Container Shortage Crisis in Northern China

Freight forwarders are reporting a critical shortage of containers in northern China. This issue is exacerbated by a surprisingly robust market and diminished vessel capacity due to the ongoing Red Sea/Gulf of Aden crisis. The combination of these factors has led to a significant strain on both ships and containers.

“The severe container shortage in Northern China has caused a frantic rush as shippers clamour to secure equipment”, as highlighted by Stewart Schnieder-Loos, CEO – Greater China Area at 20Cube Logistics. This shortage has significantly disrupted equipment planning, and the additional issues of port omissions and congestion have further exacerbated the challenges faced by the supply chain industry.

A truck carrying a China Shipping container in front of a stack of shipping containersThis shortage is not just localised; it has wider implications. For instance, there is a notable imbalance of empty containers in Colombo and upper Gulf ports. No detailed planning or demand management can mitigate the effects of abrupt port omissions, longer lead times on deadhaul reposition, or unprecedented early demand.

China, Australia’s largest two-way trading partner, accounted for 26% of trade in FY2022-23, totalling a massive AU$316.9 billion which continues to rise (AFR, 2024). Although Australia is a tiny player in container shipping at a mere 1% of global usage, shipping accounts for 99% of the volume and around 80% of the value of goods imported into and exported from Australia (Australian Government, 2024). Thus, this can be consequential with significant disruptions in commerce and operations.

Key players in the logistics industry confirmed the equipment shortage in a recent message to customers. The situation in North China is particularly dire, with container availability fluctuating daily based on vessel arrivals and the discharge of empty containers. Shanghai, in particular, is facing severe shortages, with most carriers lacking empties. The vessel waiting time at the port ranges from three to 14 days due to congestion, contributing to schedule delays across nearly all carriers.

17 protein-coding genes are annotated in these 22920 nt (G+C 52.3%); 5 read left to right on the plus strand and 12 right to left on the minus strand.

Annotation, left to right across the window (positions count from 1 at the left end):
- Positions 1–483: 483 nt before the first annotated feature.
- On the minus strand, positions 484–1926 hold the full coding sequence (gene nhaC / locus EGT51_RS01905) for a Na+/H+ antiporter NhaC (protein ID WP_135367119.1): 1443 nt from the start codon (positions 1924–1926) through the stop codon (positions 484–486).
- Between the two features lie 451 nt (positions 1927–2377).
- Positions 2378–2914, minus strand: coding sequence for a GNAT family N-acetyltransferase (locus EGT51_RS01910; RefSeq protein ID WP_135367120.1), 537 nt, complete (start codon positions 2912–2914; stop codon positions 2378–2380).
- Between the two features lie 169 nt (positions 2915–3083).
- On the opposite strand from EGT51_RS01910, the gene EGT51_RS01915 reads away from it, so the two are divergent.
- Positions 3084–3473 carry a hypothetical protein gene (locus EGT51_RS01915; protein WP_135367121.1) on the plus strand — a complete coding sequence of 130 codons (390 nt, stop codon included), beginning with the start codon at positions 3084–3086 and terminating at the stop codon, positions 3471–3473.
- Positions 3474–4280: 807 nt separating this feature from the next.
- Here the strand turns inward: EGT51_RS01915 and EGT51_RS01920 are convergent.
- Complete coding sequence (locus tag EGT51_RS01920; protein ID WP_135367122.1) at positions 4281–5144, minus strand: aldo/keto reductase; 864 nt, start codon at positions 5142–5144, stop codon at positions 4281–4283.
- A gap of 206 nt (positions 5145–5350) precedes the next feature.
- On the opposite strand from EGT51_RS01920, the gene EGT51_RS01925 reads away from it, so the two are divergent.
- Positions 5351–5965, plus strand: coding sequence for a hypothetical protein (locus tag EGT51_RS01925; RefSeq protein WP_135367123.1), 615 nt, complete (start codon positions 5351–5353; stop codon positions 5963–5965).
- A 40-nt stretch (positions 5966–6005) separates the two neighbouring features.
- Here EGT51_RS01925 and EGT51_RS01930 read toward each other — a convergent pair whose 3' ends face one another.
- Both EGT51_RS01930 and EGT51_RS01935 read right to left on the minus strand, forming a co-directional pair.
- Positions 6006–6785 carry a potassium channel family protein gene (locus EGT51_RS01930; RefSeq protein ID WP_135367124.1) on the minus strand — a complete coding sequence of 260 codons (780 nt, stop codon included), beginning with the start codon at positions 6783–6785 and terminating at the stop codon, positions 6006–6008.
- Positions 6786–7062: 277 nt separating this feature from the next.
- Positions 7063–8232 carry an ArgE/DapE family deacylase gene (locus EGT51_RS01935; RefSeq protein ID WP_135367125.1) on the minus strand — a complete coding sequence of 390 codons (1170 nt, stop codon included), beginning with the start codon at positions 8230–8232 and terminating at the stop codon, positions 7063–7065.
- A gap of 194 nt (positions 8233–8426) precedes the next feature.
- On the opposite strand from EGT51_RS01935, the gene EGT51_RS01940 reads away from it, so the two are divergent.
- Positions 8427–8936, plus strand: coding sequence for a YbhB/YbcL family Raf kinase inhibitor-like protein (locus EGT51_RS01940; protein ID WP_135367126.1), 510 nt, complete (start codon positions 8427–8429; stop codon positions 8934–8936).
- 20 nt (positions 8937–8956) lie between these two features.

The shortage extends beyond Shanghai. Major ports such as Yantian, Ningbo, Tianjin, and Qingdao are also experiencing difficulties. It differs by carrier and container type, but the trend suggests that a widespread empty shortage is coming.

Strong market conditions are prompting carriers to become increasingly selective about bookings. This has led some Beneficial Cargo Owners (BCOs) on long-term agreements to seek additional quotes to handle the anticipated excess volume in the coming months. Additionally, carriers have announced blank sailings for June, resulting in a significant capacity reduction of 15-20% and further exacerbating week-to-week capacity fluctuations.

Similarly, Asian countries are largely affected by container shortages, particularly India as almost all their trade with North America, the Middle East and Europe is dependent on the Red Sea through the Suez Canal channel. These regions accounted for about 50% of India’s exports and about 30%of imports, in 2023. The rerouting has increased their shipping costs and included an extra timeline to its journey which is not only delaying the shipments but also creating shortages of the containers. Sri Lanka and Bangladesh are also facing similar issues as containers are stuck without clearance causing shortages for exporters to ship goods. The clearance process which used to take around two months during normal operations is now taking a maximum of five months to process.

Several major carriers have echoed these sentiments, warning of increasing equipment challenges at more origins and advising stakeholders to brace for continued disruptions.

The container shortage in northern China represents a significant challenge for the global logistics industry. Forwarders and shippers alike must navigate this complex landscape with flexibility and foresight, preparing for continued disruptions and seeking innovative solutions to maintain the flow of goods. The crisis demands speedy and strategic actions, including better container management, improved logistical coordination, and increased collaboration among industry stakeholders. By addressing these challenges, the shipping industry can mitigate current disruptions and build a more resilient supply chain for the future.